Patrick Hennesy lost his leg as a result of a 2009 accident in which he was struck by a car while he and his friend were pushing their vehicle to the side of the road following a rear-end collision that had just occurred.
According to the lawsuit, Hennessy was a passenger in a car being driven by his friend, Ryan Caruso, at approximately 2:00 in the morning on July 26, 2009, when their vehicle rear-ended another vehicle traveling northbound on Roosevelt Boulevard.
Caruso’s car wouldn’t start as a result of rear-ending the other vehicle, so he and Hennessy began pushing their disabled car to the side of the road, with the driver of the other car they struck following behind them with his flashers on for safety, police records state.
It was at this point that Shawn Robertson, Jr. drove into the car that Caruso and Hennessy had struck, causing a domino effect that launched that car into Hennessy, according to Hennessy.
Hennessy, who was 24 years old at the time, sustained severe injuries that eventually led to him having to undergo an above-the-knee amputation of his right leg.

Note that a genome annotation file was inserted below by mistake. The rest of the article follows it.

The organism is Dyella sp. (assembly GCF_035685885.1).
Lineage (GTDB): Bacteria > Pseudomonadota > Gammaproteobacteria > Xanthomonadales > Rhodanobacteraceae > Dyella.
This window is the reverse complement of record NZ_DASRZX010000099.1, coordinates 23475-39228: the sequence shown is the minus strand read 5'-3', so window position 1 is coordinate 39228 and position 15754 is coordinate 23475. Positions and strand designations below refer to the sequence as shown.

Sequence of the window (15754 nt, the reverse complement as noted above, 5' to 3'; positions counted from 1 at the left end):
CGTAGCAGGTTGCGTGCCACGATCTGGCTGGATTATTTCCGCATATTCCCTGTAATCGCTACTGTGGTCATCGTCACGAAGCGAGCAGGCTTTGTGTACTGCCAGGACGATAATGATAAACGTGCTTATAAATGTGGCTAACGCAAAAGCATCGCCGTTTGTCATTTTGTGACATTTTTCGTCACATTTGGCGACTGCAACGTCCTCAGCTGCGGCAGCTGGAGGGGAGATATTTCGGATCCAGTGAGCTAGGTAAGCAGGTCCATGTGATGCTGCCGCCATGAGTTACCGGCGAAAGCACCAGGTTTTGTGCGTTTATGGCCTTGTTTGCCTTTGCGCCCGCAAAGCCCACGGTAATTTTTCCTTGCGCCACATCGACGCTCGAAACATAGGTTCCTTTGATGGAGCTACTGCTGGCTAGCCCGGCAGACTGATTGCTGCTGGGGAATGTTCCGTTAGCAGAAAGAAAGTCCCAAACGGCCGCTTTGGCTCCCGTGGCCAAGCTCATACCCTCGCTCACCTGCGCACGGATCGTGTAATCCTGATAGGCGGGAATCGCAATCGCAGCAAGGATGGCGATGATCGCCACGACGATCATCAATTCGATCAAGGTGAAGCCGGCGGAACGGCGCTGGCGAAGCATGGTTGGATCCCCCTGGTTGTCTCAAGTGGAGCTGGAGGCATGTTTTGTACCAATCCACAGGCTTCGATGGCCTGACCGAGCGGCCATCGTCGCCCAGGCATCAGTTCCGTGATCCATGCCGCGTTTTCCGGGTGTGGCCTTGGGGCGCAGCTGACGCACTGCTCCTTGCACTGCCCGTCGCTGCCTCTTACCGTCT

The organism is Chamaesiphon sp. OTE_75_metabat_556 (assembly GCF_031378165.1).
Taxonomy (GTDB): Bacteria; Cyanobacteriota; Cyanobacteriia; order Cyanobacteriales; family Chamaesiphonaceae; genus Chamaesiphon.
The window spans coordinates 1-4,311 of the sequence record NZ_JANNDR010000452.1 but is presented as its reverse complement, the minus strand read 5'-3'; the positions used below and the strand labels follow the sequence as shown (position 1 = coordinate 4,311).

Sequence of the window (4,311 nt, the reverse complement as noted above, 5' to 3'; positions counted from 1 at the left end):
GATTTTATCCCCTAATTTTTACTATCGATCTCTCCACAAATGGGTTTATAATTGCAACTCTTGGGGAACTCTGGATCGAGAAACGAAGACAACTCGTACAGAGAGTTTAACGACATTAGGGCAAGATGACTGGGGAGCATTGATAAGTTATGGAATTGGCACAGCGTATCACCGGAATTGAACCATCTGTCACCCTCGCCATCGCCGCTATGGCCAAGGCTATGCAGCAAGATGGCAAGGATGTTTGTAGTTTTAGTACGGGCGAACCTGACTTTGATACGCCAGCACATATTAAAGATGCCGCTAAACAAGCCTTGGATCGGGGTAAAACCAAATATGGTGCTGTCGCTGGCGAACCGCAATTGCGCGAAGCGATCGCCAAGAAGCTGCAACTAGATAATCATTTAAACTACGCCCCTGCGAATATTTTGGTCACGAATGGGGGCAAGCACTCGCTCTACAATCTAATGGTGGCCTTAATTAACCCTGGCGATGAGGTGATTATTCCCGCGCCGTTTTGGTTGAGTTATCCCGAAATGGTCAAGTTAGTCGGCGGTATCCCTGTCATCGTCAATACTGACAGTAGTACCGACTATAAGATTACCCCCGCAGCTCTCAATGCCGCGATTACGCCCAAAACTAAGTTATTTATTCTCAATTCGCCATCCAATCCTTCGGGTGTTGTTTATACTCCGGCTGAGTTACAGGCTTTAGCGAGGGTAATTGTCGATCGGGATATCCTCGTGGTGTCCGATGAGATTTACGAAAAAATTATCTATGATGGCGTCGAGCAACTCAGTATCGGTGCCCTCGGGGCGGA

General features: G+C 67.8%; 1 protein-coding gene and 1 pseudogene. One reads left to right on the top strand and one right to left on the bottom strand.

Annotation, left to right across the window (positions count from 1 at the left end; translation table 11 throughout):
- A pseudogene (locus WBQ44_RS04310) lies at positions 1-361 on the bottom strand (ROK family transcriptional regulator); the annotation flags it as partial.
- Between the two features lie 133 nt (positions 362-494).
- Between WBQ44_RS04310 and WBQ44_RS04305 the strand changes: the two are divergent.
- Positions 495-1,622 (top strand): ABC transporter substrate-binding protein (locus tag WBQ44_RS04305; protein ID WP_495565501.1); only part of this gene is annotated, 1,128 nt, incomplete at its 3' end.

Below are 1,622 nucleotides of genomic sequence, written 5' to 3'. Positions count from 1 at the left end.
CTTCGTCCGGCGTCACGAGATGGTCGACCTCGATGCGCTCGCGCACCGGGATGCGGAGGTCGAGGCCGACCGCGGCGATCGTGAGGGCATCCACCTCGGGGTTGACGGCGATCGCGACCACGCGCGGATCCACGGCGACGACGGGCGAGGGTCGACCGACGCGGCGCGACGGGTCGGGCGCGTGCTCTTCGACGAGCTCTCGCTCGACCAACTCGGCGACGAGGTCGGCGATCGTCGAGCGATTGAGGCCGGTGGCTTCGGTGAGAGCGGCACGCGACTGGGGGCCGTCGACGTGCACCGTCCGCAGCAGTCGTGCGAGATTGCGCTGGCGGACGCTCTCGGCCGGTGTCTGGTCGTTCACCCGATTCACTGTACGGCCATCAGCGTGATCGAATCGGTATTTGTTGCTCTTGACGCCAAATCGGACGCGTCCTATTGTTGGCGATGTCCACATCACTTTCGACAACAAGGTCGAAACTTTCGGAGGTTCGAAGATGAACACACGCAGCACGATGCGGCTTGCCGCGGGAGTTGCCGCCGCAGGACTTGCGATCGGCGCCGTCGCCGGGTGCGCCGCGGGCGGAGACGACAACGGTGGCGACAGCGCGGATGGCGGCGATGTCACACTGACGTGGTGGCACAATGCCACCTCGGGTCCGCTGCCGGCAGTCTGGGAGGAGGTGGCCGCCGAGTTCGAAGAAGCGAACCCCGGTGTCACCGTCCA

At trial, the jurors found that the negligent actions of both Caruso (Hennessy’s driver and friend), as well as Robertson, the driver who hit Hennessy, ultimately led to Hennessy’s injuries.
Ultimately, Allstate Insurance, Caruso’s insurance carrier, will be responsible for paying the entire award due to the fact that Robertson had no automobile insurance at the time of the accident. By-the-way, that is a strong argument for California’s requirement for all drivers to have insurance.
Most accidents happen because someone was careless. The basic rule is: If one person involved in an accident was less careful than another, the less careful one must pay for at least a portion of the damages suffered by the more careful one.
Legal liability for almost all accidents is determined by this rule of carelessness, and by one or more of the following simple propositions:
If the injured person was where he was not supposed to be, or somewhere he should have expected the kind of activity which caused the accident, the person who caused the accident might not be liable because that person had no “duty” to be careful toward the injured person.
If the injured person was also careless, his or her compensation may be reduced by the extent such carelessness was also responsible for the accident. This is known as comparative negligence.
If you have been injured in an car accident due to the negligence of another person, please call California Personal Injury Attorney, Todd M. Friedman for a free consultation.